Jalousie & Pivot Windows
Jalousie windows, also known as louvered windows, consist of horizontally mounted slats that can be adjusted to control the amount of airflow into a building. The slats can be opened or closed using a crank or lever, and the angle of the slats can also be adjusted to allow for more or less direct sunlight. While jalousie windows can provide good ventilation, they can be less energy-efficient than other types of windows because they allow air to escape even when closed.
In contrast, pivot windows rotate on a central axis and can be opened from either end. They are popular in modern architecture for their minimalist look and flexibility in opening options. Pivot windows can also provide good ventilation and energy efficiency if designed properly. While jalousie and pivot windows offer different benefits and drawbacks, both can be suitable options depending on the specific needs and preferences of the user.
The jalousie window has a history dating back to the 18th century. Originally used in hot climates, such as the Mediterranean and Caribbean, they were designed to provide ventilation while still maintaining privacy and security. Jalousie windows gained popularity in the United States in the mid-20th century, particularly in warm coastal regions. While their popularity has since declined, they are still commonly used in tropical and subtropical areas, as well as in certain architectural styles, such as mid-century modern.
Jalousie windows are generally not airtight, as they consist of individual slats that allow air to flow through even when closed. This can result in a loss of energy efficiency and increased heating or cooling costs. However, modern jalousie windows can be designed with improved sealing materials and methods, such as overlapping slats and weatherstripping, to reduce air leakage.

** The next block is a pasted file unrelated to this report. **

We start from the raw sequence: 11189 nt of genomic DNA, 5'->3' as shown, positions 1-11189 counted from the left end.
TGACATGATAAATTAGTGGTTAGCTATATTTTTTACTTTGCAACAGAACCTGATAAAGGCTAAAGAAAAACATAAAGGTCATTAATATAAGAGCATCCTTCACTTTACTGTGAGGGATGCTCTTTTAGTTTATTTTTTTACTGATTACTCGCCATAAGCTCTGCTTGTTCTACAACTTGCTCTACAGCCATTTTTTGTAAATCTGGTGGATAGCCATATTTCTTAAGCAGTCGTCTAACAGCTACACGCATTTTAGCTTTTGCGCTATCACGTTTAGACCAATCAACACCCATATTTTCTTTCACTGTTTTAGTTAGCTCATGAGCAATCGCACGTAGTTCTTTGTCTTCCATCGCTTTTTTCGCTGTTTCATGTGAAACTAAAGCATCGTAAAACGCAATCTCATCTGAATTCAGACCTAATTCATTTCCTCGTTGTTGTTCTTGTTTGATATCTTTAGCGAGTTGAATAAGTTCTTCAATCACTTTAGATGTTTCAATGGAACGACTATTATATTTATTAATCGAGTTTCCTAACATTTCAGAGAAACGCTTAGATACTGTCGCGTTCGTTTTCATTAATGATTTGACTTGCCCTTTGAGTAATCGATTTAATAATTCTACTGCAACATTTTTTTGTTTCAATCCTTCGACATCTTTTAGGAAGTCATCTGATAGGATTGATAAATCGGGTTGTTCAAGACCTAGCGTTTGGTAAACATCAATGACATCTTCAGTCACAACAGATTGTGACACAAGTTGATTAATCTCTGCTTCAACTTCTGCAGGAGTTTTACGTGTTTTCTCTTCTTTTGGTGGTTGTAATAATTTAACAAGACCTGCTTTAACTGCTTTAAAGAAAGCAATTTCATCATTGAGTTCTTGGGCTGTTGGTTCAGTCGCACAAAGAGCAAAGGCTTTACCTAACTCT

Jalousie windows may not be as secure as other types of windows due to their design. The individual slats can be easily removed or broken, providing an entry point for intruders. Additionally, the crank or lever used to open and close the window can be vulnerable to forced entry. However, there are security measures that can be taken to improve the safety of jalousie windows, such as installing reinforced glass and locking mechanisms. Ultimately, the level of security provided by jalousie windows depends on the specific design and installation.
Jalousie windows are best suited for warm, humid climates where ventilation is a priority. Jalousie windows are commonly used in tropical and subtropical regions, such as the Caribbean, Southeast Asia, and parts of Africa, where the climate is consistently warm and humid. However, they may not be as suitable for colder climates or areas with high wind speeds, as they can allow for air infiltration and energy loss.